US Secretary of State John Kerry on Saturday put fresh pressure on South Sudan's president and rebel leader to hold face-to-face peace talks, urging them to pull the world's youngest nation "back from the abyss".
In a policy speech in the Ethiopian capital and headquarters of the African Union, Kerry also vowed to remain personally engaged in efforts to end South Sudan's four-month-old civil war.
"Yesterday I was in South Sudan. I saw how a new nation and once hopeful vision for the future can be challenged by old grudges degenerating into violence," he said of the rivalry between President Salva Kiir and former vice president turned rebel leader Riek Machar.
"I expressed my grave concerns to President Kiir about the deliberate killings of civilians on both sides of the conflict and he agreed to embark on negotiations to form a transitional government that can lead this new nation back from the abyss. I also called the former vice president Riek Machar and urged him to do the same," Kerry added.
"If both sides do not take bold steps to end the violence, they risk plunging South Sudan into greater desperation and even famine. They will completely destroy what they claim they are fighting for," he said.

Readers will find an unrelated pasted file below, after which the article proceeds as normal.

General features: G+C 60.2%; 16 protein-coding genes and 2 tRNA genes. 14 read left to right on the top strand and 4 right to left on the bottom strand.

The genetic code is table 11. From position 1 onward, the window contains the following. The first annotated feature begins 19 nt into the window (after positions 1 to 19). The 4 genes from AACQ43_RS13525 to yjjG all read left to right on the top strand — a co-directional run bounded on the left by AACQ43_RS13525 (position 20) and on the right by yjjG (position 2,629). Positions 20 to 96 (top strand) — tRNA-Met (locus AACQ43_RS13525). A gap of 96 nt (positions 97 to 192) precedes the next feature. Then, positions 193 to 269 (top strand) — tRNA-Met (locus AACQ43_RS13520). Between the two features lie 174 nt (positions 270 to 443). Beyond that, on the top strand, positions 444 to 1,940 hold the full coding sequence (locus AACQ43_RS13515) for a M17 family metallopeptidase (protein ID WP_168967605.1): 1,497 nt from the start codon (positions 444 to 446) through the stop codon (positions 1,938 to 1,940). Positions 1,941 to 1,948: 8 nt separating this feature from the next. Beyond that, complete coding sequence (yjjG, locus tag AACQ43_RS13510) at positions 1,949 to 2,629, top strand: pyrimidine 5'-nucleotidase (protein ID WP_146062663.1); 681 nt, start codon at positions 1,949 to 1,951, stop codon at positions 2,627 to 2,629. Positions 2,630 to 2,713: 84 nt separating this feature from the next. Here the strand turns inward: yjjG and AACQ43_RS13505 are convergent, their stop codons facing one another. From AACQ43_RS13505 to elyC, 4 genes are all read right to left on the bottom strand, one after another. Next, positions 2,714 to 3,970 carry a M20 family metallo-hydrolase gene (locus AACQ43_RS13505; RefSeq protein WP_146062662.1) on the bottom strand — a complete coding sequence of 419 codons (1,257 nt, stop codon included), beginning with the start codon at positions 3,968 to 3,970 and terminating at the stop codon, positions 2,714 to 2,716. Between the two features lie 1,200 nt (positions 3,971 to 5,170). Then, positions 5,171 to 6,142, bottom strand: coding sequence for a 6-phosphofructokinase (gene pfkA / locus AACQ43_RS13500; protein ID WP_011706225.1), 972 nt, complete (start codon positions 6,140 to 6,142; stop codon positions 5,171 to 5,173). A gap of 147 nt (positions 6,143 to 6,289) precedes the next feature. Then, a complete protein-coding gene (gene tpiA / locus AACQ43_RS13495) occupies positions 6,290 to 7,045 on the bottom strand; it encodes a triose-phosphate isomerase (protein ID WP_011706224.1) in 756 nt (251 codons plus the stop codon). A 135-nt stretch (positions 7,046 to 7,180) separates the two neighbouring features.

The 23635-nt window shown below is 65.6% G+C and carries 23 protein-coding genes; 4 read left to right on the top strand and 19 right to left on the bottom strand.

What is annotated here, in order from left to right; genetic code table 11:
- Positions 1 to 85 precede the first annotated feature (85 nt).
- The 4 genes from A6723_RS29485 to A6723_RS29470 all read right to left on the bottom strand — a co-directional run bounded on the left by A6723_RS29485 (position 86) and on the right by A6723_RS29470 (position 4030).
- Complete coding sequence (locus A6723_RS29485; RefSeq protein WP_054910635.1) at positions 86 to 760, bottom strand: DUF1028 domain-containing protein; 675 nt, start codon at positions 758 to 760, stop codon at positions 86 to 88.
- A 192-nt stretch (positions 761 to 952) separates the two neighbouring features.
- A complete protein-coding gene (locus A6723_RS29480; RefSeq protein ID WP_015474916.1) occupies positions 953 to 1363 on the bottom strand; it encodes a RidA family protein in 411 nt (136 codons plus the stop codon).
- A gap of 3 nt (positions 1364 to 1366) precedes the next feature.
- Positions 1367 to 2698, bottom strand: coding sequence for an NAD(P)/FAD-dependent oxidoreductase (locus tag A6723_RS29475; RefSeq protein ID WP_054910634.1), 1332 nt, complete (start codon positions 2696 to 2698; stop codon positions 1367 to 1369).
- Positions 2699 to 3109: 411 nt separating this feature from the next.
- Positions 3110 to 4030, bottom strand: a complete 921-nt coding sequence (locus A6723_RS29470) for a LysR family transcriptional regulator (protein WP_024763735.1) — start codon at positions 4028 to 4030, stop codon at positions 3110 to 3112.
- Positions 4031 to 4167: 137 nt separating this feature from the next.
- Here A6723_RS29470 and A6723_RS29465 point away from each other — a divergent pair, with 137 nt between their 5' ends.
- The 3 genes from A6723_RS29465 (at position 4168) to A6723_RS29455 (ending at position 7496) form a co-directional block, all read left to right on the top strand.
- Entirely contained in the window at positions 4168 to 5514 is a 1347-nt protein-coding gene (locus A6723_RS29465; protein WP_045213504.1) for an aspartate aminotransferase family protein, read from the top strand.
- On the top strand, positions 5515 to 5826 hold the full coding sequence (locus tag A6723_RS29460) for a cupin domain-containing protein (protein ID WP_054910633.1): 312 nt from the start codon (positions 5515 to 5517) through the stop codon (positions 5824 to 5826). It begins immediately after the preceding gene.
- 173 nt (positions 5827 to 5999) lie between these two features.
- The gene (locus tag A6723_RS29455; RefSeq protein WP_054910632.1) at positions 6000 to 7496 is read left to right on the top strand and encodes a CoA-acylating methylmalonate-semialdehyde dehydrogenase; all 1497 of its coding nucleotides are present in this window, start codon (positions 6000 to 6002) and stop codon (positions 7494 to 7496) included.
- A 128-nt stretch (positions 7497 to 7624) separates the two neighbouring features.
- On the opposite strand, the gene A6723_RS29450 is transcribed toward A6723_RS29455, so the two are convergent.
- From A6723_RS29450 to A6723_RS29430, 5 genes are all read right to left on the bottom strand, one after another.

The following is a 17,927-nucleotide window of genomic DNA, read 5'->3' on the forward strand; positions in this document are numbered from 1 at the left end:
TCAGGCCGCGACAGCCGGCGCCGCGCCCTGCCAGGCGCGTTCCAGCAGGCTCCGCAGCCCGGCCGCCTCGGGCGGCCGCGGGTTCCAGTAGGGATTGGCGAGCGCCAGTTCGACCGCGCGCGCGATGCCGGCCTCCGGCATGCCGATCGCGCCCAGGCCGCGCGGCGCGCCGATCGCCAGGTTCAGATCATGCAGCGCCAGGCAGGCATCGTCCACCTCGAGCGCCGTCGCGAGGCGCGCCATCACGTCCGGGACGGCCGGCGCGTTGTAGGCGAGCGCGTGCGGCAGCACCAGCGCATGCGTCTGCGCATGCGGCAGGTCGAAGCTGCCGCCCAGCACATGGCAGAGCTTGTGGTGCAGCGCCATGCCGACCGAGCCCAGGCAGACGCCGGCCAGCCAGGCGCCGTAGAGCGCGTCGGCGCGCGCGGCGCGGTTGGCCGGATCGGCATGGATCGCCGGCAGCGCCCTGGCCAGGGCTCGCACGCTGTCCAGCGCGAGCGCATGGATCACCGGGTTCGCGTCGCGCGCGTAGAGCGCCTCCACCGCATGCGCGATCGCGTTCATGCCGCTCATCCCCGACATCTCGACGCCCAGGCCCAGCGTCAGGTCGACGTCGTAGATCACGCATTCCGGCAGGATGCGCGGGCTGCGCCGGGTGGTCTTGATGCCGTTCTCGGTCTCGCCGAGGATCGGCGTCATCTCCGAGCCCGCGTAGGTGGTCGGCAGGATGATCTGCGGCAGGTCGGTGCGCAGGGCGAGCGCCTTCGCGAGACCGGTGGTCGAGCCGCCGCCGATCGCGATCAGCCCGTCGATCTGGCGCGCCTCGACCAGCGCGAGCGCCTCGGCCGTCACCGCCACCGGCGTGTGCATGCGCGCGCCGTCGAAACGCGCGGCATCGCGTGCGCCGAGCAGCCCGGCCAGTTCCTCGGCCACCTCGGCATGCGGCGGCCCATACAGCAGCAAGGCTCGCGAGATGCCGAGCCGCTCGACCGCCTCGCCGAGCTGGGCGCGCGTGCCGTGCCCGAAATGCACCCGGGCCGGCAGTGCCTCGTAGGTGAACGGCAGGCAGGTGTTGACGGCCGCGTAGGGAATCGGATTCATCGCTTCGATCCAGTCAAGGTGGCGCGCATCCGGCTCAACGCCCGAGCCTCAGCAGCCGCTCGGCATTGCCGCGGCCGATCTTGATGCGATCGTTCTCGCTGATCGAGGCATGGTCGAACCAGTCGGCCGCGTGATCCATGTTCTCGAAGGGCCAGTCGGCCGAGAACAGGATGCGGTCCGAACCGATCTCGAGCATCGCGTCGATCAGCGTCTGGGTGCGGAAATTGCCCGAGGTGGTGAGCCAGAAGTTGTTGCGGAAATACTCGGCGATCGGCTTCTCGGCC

"In the days to come, I will continue my personal engagement with both sides."
Officials said Kerry has brandished the threat of targeted sanctions against Kiir and Machar, and hopes are high that the two leaders will meet in the Ethiopian capital in the coming days -- for the first time since the fighting began on December 15.
After their talks in South Sudan's capital Juba on Friday, Kerry said President Kiir had expressed his willingness to meet with Machar under Ethiopian mediation.
Kerry spoke by telephone late Friday with Machar -- who has always said he was open to talks to end the conflict -- but he has yet to officially confirm attendance.
The United States has also been under pressure to intervene, having been a key backer of South Sudan's push for independence from Khartoum and having poured in billions of dollars in aid to the country since it split from Sudan in 2011.
The conflict started with Kiir accusing Machar of attempting a coup. Machar then fled to the bush to launch a rebellion, insisting the president had attempted to carry out a bloody purge of his rivals.
The violence has left thousands dead -- and possibly tens of thousands -- with at least 1.2 million people forced to flee their homes, many living in appalling conditions in overstretched UN bases.
Aid agencies are also warning that South Sudan is on the brink of Africa's worst famine since the 1980s, with the United Nations demanding at least a one-month-long truce so that crops can be planted and food stocks boosted.